Paul Willging says…I’ve learned about long-term care’s reality, thanks to Mom

Paul R. Willging, PhD, was involved in long-term care policy development at the highest levels for more than 20 years. For 16 years as president/CEO of the American Health Care Association, Dr. Willging went on to cofound the successful Johns Hopkins Seniors Housing and Care postgraduate program (cosponsored by the National Investment Center for the Seniors Housing & Care Industries), and later served as president/CEO of the Assisted Living Federation of America. He has enjoyed an equally long-lived reputation for offering outspoken, often provocative views on long-term care.

I’ve been at this business for some time now. First came 13 years with the Health Care Financing Administration (now the Centers for Medicare & Medicaid Services), where I was intimately involved with issues surrounding both the financing and quality of long-term care. That was followed by 17 years representing both nursing homes and assisted living facilities in Washington, D.C. In the last six years, I have been consulting, teaching, speaking, and writing on those same issues.

You’d think I’d know it all by now. But let me tell you, nothing brings the real issues of long-term care home in a more compelling fashion than confronting them personally. As I write this piece, I’ve just returned from Minnesota, where multiple siblings and I spent a fascinating, frustrating, and educational week seeking an appropriate long-term care community for Mom.

Not that this is our first venture into the thicket of long-term care. Mom and Dad left their high-maintenance home in St. Paul for an active adult community in Minneapolis in 1989. But, after experiencing a stroke followed by Dad’s death, Mom just wasn’t up to staying in a community that honestly considered itself to be housing, not healthcare. It was time to consider a community that considered itself both. We thought, in short, that it was time for assisted living.

And here is where we confronted a dilemma, one that continues to face the industry: Just what is assisted living? There are still too many providers in the profession who seem torn between the twin (and sometimes fratricidal) concepts of hospitality and healthcare. Mom needed both, and the first community we (Mom included) chose claimed to be both. Certainly, the facility excelled at the former; its physical layout was stunning, its food good, and its staff attentive.

But maybe we didn’t do our homework. Maybe we spent too much time admiring the hospitality and not enough time assessing the facility’s capacity to deal with a frail and declining clientele. It was only when Mom became less and less ambulatory that we discovered that the bathroom in her unit had not been designed for wheelchairs and scooters. And a high-rise with a single bank of elevators is simply not capable of handling the evening rush hour of residents on their way to dine.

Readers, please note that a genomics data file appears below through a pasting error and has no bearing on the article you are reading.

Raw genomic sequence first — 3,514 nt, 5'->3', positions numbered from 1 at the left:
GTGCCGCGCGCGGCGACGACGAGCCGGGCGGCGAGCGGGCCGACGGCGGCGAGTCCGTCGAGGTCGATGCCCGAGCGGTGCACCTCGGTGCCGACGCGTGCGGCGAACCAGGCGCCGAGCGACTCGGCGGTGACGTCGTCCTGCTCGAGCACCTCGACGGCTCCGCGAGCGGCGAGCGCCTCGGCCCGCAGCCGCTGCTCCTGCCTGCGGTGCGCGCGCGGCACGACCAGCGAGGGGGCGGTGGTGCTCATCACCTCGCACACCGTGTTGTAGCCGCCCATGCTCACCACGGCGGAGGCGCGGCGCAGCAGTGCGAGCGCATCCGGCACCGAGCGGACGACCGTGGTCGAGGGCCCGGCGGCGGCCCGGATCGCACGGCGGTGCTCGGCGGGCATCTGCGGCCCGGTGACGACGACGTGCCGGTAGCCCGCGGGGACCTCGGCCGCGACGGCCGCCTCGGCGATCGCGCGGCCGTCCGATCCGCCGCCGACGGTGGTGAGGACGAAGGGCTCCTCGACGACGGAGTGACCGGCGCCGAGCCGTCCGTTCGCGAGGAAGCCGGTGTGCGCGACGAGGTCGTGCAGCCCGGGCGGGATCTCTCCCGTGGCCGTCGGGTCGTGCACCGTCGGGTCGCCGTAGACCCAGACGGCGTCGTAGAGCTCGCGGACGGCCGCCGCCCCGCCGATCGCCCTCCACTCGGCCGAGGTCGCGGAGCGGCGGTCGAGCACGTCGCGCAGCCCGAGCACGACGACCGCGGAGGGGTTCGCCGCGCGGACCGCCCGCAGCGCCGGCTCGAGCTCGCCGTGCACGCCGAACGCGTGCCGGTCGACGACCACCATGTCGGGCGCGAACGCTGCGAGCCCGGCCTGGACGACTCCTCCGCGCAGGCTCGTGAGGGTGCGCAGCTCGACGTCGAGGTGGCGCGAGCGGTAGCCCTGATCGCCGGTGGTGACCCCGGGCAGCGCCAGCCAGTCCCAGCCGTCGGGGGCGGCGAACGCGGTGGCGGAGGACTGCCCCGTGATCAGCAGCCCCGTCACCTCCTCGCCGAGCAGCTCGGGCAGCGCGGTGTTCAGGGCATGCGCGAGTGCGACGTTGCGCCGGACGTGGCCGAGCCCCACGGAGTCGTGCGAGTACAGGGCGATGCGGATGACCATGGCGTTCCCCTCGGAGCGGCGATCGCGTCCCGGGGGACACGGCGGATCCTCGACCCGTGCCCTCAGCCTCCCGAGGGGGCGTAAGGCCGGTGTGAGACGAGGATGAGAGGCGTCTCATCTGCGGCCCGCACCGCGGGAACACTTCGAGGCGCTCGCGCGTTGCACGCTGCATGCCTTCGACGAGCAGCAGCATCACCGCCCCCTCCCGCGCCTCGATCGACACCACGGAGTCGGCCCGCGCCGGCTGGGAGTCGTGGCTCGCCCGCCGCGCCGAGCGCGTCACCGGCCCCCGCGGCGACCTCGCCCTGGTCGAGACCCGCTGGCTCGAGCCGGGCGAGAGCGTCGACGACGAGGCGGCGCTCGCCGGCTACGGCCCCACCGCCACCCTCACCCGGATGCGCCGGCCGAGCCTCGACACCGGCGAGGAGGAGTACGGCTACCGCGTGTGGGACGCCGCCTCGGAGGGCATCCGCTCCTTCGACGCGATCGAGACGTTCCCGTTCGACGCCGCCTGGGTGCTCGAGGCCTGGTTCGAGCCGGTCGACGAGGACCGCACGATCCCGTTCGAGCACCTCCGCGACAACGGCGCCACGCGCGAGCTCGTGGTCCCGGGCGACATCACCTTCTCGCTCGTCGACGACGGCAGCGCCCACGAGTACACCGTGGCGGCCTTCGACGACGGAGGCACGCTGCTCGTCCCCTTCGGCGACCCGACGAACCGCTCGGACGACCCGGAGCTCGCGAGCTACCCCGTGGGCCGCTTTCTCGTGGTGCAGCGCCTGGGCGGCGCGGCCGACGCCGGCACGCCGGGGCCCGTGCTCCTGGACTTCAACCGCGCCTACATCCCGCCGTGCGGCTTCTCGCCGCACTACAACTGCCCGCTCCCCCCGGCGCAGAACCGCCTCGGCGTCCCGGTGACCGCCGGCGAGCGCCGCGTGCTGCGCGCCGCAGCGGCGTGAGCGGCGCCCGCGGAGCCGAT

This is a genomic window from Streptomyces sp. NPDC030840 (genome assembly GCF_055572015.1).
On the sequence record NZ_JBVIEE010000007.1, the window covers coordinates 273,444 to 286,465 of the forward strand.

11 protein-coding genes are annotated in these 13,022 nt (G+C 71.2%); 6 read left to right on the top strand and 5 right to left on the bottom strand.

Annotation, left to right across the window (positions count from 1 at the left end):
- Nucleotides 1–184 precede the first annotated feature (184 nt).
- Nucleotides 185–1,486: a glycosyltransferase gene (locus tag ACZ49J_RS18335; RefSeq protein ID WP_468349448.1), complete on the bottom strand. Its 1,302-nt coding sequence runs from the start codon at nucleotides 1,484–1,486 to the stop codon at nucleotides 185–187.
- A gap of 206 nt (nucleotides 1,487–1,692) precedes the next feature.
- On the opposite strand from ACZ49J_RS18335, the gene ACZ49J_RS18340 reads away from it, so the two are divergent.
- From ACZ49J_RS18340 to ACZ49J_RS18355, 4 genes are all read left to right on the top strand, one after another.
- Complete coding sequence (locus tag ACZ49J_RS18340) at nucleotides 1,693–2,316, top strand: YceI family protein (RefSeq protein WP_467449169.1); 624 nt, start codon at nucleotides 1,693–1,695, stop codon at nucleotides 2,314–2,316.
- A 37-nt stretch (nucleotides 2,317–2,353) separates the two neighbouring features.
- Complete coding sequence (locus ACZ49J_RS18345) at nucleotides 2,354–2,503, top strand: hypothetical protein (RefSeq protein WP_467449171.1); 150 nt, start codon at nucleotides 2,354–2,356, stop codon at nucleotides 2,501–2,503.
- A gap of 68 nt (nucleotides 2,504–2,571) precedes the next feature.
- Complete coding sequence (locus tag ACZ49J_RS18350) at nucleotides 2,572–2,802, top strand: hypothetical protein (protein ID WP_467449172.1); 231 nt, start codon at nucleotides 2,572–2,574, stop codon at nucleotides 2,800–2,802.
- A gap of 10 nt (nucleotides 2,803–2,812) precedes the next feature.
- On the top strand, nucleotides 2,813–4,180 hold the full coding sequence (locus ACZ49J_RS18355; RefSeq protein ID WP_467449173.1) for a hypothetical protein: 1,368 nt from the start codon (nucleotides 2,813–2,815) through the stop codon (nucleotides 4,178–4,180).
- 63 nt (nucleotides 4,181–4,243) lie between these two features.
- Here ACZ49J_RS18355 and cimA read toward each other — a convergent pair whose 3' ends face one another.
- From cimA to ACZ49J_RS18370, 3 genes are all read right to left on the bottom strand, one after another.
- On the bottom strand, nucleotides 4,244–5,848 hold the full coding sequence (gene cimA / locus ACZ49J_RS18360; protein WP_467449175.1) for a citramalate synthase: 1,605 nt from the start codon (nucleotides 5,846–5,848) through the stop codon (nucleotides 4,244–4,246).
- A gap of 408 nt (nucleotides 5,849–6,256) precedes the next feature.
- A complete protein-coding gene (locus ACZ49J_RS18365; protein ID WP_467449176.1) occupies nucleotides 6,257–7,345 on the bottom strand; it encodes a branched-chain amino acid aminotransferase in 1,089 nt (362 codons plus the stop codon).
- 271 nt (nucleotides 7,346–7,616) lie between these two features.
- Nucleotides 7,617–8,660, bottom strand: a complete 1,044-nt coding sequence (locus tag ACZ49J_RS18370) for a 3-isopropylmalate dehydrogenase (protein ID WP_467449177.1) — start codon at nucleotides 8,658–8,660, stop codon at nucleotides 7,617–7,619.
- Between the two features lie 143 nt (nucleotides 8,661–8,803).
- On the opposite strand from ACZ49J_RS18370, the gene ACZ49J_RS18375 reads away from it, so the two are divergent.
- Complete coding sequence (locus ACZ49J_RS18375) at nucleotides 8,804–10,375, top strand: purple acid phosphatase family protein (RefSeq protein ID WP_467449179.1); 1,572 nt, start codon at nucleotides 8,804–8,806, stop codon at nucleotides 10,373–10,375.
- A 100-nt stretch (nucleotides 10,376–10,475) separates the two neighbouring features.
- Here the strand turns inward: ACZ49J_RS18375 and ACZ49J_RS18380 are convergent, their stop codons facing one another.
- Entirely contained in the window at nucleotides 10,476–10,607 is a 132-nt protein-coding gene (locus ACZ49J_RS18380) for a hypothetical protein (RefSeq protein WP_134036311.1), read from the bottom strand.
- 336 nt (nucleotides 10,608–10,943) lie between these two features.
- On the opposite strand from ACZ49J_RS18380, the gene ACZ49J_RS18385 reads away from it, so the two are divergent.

Should we have known better? Of course we should have. Our fault lie mostly in our quest to make Mom happy but, in so doing, we focused possibly excessive attention on ambience and less on the community’s capacity for care.

That same failing all but did us in at the next community Mom called home. This time we did measure the width of the doorways. We did check for the ease of movement from one section of the building to another. Doing so showed that we had learned at least one lesson, but we failed in another. Assisted living needs to accommodate not just a resident’s current state, but her anticipated decline, as well. It’s one thing to talk about “aging in place.” It’s quite another to prepare for it.

Mom had been only 74 when she first moved into an active adult community. But by the time she moved into her second assisted living community, she had aged—not just the by 11 more years but more so in terms of physical capacity. Yes, she was still capable of limited ambulation. She could toilet and dress herself, albeit with difficulty. Hygiene required some help but only in terms of navigating the bathtub. (Feeding herself has remained a passion with which she has never experienced difficulty—sorry, Mom.)

We discovered a facility that was well capable of dealing with all those needs—that is to say her needs at that time. And she loved her new home. Indeed, I wrote an article back in 2000 extolling the facility’s virtues and Mom’s ecstasy at having discovered it. “Actually, Mom’s feeling pretty good,” I wrote. “She loves her apartment. It’s close to most of her 10 sons and daughters still living in the Twin Cities area, and they make it a point to get her out and about when she’s not too busy with the activities available at her assisted living community. The staff is friendly, attentive, and capable. While still learning (the building has been open less than a year), they seem intent on treating her like the valued customer she is. All in all, she’s as happy with her living environment as she’s ever been since Dad died.”

The community was perfect for Mom—at the age of 85, that is. But could it accommodate her further aging? As I wrote in this magazine last year:

What it comes down to is this: Saying is easier than doing. We spend too much time grappling with labels rather than with underlying concepts. The issue is not adult day care versus nursing homes. It is not assisted living versus home care. Those are just words, definitions that take on meaning only when applied to the services offered. It is the services offered that, ultimately, underlie the ability of any long-term care provider to facilitate aging in place.

But here’s where it gets tricky, required services, in turn, are a function of need. And need, ultimately, is a function of condition. It is, in reality, the long-term care customer’s condition that will determine need; need that will deter-mine service; and service that will define setting. If a provider can accommodate any condition, adjust to any need occasioned by that condition, and provide all services responsive to that need, it makes little difference whether that provider is called home care, assisted living, adult day care, or skilled nursing.